First, autonomous vehicle developers—whether competing in the autonomous ground or aerial vehicle space—can take hard-learned lessons from the aviation industry’s cooperative legislative successes. The General Aviation Revitalization Act of 1994 (GARA) did not come out of nowhere. It was nearly twenty years in the making. While the ‘60s and ‘70s were the “golden years” of manufacturing for single and twin engine aircraft, employment in the industry fell 65% between 1978 to 1988.21 New aircraft shipments fell 95%. Piper Aircraft went into bankruptcy; Cessna halted production of single engine aircraft entirely. Beech Aircraft defended 203 manufacturing liability lawsuits between 1983 to 1986, costing an average of $530,000 each to defend. The NTSB investigated these matters and determined that the majority were due to pilot error or other such causes, not manufacturing or design defects. But the lack of merit did not stop the onslaught of litigation. Three popular lines of small aircraft were pulled from production permanently. The then-CEO of Cessna noted product liability concerns as the sole reason.
Gathering together aircraft product manufacturers, pilots’ associations, and aircraft manufacturing workers, aircraft-related industries pulled their weight in Congress through interest groups such as the General Aviation Manufacturers’ Association (GAMA), the Aircraft Owners and Pilots Association (AOPA), and the International Association of Machinists and Aerospace Workers Union (IAM/IAMAW). Although the disparate aspects of the aircraft-related industries each had their own divergent self-interest at stake, they devised a primary piece of legislation that was mutually beneficial: GARA, a statute of repose for manufacturing defect claims raised 18 years after the product had hit the market. In 1994, GARA was finally passed. The Act was only three pages long—a feat even in the ‘90s—but by 1999, over 25,000 new aerospace jobs were created and the single engine models took off again. GARA’s passage demonstrates that when faced with a daunting regulatory landscape, industry competitors can combine forces and chip away at the problem by focusing on one discrete and manageable issue that has a far-ranging impact.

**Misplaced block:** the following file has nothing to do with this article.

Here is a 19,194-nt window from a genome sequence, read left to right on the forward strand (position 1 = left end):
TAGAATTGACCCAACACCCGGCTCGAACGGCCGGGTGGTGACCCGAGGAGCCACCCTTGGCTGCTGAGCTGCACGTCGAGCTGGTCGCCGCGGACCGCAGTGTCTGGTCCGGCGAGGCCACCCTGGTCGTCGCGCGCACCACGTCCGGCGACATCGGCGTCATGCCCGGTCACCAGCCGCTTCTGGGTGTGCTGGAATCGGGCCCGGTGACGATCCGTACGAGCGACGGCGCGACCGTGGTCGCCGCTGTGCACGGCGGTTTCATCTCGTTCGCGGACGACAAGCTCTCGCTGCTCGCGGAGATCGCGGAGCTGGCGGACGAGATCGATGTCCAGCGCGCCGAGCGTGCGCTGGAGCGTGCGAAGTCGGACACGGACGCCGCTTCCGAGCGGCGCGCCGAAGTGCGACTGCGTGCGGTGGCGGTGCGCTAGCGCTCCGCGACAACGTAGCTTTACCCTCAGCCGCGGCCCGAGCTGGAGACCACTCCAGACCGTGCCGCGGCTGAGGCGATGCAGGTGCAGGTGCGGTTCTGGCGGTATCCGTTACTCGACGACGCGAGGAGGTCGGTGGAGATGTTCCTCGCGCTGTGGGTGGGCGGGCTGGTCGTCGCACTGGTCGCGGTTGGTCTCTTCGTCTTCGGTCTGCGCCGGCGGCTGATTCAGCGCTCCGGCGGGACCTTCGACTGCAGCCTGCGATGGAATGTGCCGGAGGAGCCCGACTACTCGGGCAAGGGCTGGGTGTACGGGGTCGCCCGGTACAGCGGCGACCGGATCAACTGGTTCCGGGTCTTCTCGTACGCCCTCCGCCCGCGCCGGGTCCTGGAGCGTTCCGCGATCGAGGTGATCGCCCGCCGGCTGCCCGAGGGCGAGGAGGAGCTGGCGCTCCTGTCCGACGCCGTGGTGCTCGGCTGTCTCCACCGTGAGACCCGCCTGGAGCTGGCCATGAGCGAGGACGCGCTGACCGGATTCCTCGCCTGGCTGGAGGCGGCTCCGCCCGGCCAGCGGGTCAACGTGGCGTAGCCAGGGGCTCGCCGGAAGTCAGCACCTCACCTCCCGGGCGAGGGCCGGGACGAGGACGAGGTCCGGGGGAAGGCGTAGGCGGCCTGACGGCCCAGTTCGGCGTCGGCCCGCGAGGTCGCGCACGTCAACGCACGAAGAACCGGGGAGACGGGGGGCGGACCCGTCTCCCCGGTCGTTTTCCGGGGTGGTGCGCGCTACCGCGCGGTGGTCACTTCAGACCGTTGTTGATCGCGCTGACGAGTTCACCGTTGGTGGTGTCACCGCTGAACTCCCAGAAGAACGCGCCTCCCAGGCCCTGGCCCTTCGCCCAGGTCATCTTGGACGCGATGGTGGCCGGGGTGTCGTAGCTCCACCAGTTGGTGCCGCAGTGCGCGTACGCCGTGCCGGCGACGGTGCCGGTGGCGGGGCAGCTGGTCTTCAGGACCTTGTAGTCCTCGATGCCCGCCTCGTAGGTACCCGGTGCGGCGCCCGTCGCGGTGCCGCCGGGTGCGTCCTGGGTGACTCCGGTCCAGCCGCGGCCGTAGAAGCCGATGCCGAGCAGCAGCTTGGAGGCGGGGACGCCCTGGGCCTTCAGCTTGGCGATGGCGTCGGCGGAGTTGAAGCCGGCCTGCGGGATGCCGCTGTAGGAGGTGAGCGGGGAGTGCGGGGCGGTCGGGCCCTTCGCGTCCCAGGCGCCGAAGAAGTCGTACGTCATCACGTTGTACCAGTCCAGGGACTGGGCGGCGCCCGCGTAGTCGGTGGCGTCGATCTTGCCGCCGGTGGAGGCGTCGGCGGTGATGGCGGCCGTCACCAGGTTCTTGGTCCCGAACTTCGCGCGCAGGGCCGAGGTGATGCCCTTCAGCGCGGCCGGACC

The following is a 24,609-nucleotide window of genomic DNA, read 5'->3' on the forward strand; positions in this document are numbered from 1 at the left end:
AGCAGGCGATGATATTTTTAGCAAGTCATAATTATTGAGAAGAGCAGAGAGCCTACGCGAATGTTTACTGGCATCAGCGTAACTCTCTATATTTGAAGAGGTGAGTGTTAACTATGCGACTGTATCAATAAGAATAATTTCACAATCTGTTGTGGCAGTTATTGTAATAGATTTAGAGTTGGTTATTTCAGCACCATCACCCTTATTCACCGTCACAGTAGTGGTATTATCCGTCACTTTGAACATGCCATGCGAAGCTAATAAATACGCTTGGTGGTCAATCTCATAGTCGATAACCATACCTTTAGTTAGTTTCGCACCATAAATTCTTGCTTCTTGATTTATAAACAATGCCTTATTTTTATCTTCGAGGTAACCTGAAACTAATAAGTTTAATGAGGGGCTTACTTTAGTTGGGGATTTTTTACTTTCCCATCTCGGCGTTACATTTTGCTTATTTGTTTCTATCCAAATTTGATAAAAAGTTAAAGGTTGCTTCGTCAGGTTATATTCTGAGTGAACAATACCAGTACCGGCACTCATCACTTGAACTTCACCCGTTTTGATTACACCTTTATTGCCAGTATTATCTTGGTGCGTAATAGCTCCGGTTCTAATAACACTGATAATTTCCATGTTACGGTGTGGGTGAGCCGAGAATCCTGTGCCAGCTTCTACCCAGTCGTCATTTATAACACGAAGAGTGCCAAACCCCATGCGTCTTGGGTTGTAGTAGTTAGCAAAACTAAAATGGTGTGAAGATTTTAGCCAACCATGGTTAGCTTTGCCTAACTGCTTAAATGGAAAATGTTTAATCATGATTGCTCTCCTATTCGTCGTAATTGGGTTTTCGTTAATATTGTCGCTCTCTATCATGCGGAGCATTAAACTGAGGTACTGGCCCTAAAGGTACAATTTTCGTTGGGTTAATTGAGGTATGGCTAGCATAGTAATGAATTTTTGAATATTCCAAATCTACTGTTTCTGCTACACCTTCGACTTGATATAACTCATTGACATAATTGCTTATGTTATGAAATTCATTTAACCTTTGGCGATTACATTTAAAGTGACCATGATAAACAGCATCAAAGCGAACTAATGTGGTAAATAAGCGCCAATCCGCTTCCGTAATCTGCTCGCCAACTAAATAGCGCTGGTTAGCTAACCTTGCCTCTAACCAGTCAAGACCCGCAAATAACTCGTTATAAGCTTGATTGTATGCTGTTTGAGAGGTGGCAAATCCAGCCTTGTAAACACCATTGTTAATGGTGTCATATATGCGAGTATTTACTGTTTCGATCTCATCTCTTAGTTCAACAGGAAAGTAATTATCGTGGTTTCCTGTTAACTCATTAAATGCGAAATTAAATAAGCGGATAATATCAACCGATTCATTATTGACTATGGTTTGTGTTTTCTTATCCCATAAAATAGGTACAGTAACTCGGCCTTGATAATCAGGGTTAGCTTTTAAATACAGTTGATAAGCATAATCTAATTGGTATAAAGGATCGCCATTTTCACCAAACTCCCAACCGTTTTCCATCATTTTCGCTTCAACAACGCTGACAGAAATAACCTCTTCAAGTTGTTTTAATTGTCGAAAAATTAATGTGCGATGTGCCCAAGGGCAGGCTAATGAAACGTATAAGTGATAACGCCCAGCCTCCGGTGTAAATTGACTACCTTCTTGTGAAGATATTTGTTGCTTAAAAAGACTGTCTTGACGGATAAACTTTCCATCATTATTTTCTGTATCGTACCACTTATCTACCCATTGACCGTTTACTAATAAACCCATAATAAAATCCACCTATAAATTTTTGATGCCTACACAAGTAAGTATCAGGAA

The autonomous ground and aerial vehicle industries need not wait until experiencing massive litigation or being on the brink of bankruptcy. Learning from the aviation industry’s cooperative success, the autonomous ground and aerial vehicle industries should increase their efforts to put self-interest aside and focus on one universally helpful piece of legislation—for instance, seeking to pass legislation at the federal level that allows fully autonomous testing, without a person in the driver’s or pilot’s seat, even if compromising to get that bill means it comes with a restrictive set of parameters. For U.S. based companies, complying with those restrictions may still be less costly than moving operations to New Zealand or other competing countries. With the legislative and regulatory landscape as it is for autonomous vehicles, the old adage of eating an elephant one bite at a time applies in full force.
Second, successful campaigns for legislative reform on social issues, such as the Marriage Equality Movement and the Cannabis Legalization effort, provide helpful guidance for overcoming consumer fears about autonomous vehicles. Where voter inclinations were driven more by psychology than politics, both movements struggled to achieve legal victories in the face of unfavorable public opinion.22 Advocates for cannabis legalization were similarly plagued by a “patchwork quilt of local ordinances” that obscured compliance efforts.23 To overcome these legal and political obstacles, advocates in both movements worked in unison to hire expert consultants and share data to create “centralized, politically savvy message-tested campaigns.”24 Pro-cannabis advocates in California buttressed these efforts with legal expertise, drafting and testing tax proposals, regulations, and public health provisions that avoided the regulatory pitfalls that defective legislation created in other states.25 Both movements achieved arguably watershed victories in 2015 and 2016, when the Supreme Court issued a favorable ruling in Obergefell v. Hodges and when California passed Proposition 64. Joint psychology research and marketing campaigns are similarly necessary in assuaging the public’s and politicians’ fears about fully autonomous vehicles.
While competing automakers and technology companies closed ranks to jump-start the dormant SELF DRIVE Act, competitors would benefit from more aggressive efforts to streamline autonomous vehicle regulations in the U.S.26 They face better odds of collaboratively changing the contours of public opinion by pooling resources, hiring experts, and sharing information, where competitive concerns allow. Manufacturers should also continue to invest in their legal departments to build expertise, proactively influence future regulations, and ascertain compliance with existing regulations. Unless autonomous vehicle manufacturers can build their capacities on both fronts and at pace with their technology, the convoluted regulatory system that pushed Kitty Hawk to test the Cora in New Zealand is unlikely to resolve itself any time soon.